Several key members of that team were inside Currier Gymnasium, in uniform, in that November 2003 game. Villanova is still coached by Wright, who is still considered one of the bright coaching stars.

Mike Nardi, Ray and Will Sheridan were still playing when Villanova won its national championship in 2005-2006. Foye, a 6-4 senior, and Ray, a 6-2 senior, were the team’s top scorers at 20.3 and 18.9 points a game. Nardi, 6-2, a junior, was hitting at 11.5. Sheridan, a 6-foot-8 junior, netted five points a game. Ross Condon was another current Wildcat who played at Redlands.

Baker Dunleavy, son of then-Los Angeles Clippers’ coach Mike Dunleavy, was then a freshman. Dunleavy, a 6-5, red-shirt junior, was held scoreless at Redlands in a limited role. The brother of Warriors’ onetime No. 1 draft pick Mike Dunleavy, Jr., had played limited roles throughout his career.

He was not a factor against Redlands.

In 2005-2006, Villanova, ranked No. 2 behind Duke heading into a Big East loss at Connecticut, was 22-2 after that game. Wright’s team was gunning for an NCAA Tournament championship to cap the March Madness.

The Wildcats (18-17 in 2003-2004) failed to reach the NCAA Tournament field that season, losing to Rutgers in the NIT quarterfinals. “They’ve come a long way,” said Brady, a couple years later, “since they played us.”

Redlands finished 8-14 overall that season, taking fifth place in the Southern California Interscholastic Athletic Conference.

“A lot of us became Villanova fans after we played them,” said Mazarei, adding with a chuckle, “If they beat someone (like Duke or North Carolina), it makes us look better.”

Foye became a No. 1 pick in the 2006 NBA draft by the Boston Celtics, but started his career with the Minnesota Timberwolves. Ray played an NBA season with Boston.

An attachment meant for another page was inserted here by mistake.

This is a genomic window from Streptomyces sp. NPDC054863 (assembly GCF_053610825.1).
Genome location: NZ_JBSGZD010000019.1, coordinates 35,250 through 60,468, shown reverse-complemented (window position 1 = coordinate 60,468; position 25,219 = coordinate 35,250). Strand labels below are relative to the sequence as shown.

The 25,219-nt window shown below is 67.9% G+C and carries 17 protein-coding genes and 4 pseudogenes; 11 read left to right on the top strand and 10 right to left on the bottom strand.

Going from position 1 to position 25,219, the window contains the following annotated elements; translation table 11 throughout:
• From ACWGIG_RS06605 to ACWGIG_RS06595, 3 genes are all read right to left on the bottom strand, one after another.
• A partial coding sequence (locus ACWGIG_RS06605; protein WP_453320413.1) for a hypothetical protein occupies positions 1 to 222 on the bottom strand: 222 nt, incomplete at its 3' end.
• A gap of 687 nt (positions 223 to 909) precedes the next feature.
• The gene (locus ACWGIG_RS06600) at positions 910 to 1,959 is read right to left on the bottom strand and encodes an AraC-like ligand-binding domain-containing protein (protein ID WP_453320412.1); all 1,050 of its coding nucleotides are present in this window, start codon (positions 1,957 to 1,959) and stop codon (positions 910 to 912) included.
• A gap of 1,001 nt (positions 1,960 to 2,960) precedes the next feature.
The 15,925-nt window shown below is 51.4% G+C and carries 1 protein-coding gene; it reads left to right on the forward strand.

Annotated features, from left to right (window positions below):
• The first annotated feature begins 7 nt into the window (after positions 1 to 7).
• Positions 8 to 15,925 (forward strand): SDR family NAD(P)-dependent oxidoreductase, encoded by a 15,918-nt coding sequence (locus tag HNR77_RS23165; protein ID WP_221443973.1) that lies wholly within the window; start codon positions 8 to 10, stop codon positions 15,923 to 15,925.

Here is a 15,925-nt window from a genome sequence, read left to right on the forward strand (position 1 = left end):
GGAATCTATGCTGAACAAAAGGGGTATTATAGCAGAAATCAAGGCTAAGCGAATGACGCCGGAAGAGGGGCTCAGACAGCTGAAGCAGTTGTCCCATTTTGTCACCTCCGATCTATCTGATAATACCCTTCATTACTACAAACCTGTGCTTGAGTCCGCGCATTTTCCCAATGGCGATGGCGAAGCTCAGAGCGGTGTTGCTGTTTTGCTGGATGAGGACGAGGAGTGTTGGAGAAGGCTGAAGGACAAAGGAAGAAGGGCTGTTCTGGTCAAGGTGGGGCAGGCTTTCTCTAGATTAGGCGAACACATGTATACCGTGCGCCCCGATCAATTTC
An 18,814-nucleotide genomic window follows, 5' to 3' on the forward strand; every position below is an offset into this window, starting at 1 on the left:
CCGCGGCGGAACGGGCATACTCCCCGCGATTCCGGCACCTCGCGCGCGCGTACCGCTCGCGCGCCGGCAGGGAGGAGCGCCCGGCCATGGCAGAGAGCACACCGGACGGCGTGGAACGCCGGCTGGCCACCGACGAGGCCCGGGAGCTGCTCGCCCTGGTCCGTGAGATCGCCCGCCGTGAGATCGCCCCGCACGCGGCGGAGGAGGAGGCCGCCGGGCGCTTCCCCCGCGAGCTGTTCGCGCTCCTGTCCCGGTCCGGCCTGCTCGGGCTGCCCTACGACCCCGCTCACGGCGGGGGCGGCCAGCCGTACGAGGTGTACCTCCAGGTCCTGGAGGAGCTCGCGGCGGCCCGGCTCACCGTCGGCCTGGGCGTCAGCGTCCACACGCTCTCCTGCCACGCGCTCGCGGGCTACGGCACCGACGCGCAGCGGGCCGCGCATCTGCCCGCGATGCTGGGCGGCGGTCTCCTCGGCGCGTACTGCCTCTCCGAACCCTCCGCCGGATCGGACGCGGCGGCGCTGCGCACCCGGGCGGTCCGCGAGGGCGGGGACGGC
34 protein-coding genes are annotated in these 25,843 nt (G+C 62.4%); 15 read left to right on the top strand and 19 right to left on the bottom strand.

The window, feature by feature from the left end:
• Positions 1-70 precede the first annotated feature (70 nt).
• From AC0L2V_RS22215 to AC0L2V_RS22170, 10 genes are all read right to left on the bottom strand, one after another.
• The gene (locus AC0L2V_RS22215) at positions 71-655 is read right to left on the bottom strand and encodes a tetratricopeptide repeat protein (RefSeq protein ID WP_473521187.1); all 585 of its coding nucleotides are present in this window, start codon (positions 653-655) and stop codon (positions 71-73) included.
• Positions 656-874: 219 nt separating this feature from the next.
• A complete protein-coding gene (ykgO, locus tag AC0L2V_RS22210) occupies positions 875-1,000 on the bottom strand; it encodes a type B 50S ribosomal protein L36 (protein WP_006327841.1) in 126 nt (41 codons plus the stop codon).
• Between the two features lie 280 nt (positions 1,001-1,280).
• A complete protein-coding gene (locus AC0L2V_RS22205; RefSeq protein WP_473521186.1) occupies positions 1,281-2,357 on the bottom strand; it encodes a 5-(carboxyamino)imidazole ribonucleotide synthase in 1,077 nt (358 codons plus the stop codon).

And A Redlands Connection was struck forever.

 

PART 1: VILLANOVA PLAYED TEMPLE, GEORGETOWN, SIENA … AND REDLANDS?

Redlands Connection is a concoction of sports memories emanating from a city that once numbered less than 20,000 people. From the Super Bowl to the World Series, from the World Cup to golf’s U.S. Open, plus NCAA Final Four connections, Tour de France cycling, major tennis, NBA and a little NHL, aquatics and quite a bit more, the sparkling little city that sits around halfway between Los Angeles and Palm Springs on Interstate 10 has its share of sports connections. – Obrey Brown

Villanova University basketball coach Jay Wright seemed perfectly content to discuss why the Wildcats were playing at Redlands – a major college program with full-ride scholarships against a small-college team that isn’t allowed to offer athletic scholarships.

As open-minded as anyone, Wright spoke openly and honestly about the Wildcats’ trip to Redlands.

Jay Wright
Villanova University coach Jay Wright brought his Wildcats to small University of Redlands in Nov. 2003 to clear his team for the Maui Tournament (Photo by Wikipedia Commons.)

Philadelphia-based Villanova, ranked No. 3 on this date – Feb. 20, 2018 – might be an interesting topic for A Redlands Connection. Back in November 2003, the Wildcats showed up to play a 10 a.m. matchup at Currier Gymnasium.

That was the home court of the University of Redlands.

In a rare duel between a major-college, scholarship-backed program against a small-college, non-scholarship team, Villanova beat the Bulldogs in that Saturday morning match-up. That game had since taken on additional significance. Four of the Wildcats’ current starting five – seeded third in the 2005 NCAA Tournament – played prominent roles in that game at Currier Gymnasium.

The Wildcats, No. 1 seed in that year’s Minneapolis Region, seemingly had a strong shot at a national championship. For a Redlands-Villanova game to have taken place was an unlikely scenario.

“It was,” said Bulldog senior Carson Sofro, then a sophomore, “the craziest, most memorable time I’ve ever had in basketball.”